The Boston Marathon bombing garnered a tremendous amount of public and media attention last week, largely because of where the attack occurred and the subsequent intense hunt for the two suspects.
The hunt became even more intense last Friday, when virtually the entire city of Boston was shut down as police narrowed the search for the one remaining suspect. Police soon located the suspect and he was arrested and taken to hospital, where he remains in serious condition.
The activities in Boston have again focused attention on acts of terrorism, and it appears this was such an act. The older suspect, who was killed during a shootout with police, was an ethnic Chechnyan who had recently spent six months there. According to a number of reports, he had become more of a fundamentalist Muslim in recent years. His younger brother is the wounded suspect.
This week, we learned that two suspects were plotting to blow up a Via Rail train in Eastern Canada. The plan was linked to al-Qaeda.
The two separate events show that there are people in both Canada and the U.S. prepared to commit terrorist attacks. The question is, how best do we as a society respond to this?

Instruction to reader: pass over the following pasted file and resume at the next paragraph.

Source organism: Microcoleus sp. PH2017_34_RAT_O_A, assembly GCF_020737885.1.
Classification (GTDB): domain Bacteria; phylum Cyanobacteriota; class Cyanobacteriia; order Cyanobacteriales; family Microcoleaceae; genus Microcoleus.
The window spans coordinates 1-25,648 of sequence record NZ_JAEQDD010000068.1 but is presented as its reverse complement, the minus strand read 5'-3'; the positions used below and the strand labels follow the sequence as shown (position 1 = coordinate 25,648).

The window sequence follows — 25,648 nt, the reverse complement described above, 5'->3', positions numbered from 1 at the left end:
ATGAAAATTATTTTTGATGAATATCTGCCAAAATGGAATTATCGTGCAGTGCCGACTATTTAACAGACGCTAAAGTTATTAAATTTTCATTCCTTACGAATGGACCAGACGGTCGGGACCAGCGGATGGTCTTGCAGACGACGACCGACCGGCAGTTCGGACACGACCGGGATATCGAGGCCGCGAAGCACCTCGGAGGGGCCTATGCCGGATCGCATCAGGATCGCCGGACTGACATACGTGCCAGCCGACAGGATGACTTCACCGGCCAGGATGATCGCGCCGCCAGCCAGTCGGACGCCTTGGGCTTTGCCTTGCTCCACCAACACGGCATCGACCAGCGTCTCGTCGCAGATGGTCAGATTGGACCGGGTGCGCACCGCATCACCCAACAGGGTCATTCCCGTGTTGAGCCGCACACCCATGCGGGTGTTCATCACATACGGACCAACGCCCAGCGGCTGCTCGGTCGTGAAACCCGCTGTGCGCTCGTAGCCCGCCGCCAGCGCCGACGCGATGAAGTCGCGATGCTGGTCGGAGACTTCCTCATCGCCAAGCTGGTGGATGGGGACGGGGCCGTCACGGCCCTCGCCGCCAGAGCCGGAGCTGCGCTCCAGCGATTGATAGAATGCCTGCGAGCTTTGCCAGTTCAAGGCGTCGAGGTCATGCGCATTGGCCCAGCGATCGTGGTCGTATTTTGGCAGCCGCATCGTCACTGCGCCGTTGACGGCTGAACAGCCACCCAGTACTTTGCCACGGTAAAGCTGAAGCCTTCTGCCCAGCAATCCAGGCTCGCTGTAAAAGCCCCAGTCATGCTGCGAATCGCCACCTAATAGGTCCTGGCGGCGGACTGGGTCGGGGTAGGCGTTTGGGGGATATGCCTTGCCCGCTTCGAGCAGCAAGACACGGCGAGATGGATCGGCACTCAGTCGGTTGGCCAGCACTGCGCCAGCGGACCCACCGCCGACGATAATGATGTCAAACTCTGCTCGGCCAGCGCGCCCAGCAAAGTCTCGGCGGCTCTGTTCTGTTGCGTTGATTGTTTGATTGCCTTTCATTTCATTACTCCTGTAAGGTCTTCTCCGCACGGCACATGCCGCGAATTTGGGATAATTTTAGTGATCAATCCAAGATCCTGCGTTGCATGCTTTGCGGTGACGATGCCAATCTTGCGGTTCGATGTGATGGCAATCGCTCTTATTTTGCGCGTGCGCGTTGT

The answer is not simply to bring in more and more laws. Restricting citizens’ rights actually lets the terrorists win. There are significant anti-terrorism laws in place, and they help police uncover many of these incidents before they take place. There is no question that they are necessary.
In Boston, one of the most important tools allowing police to narrow the field of suspects was surveillance video from a nearby department store. Such surveillance cameras should not be a problem for people going about their business in a law-abiding way. More such video cameras in public places may be necessary.
As citizens, we should be able to move about freely and not be subject to arrest for no reason. More surveillance videos will help keep that a reality, while inhibiting terrorists.
— Black Press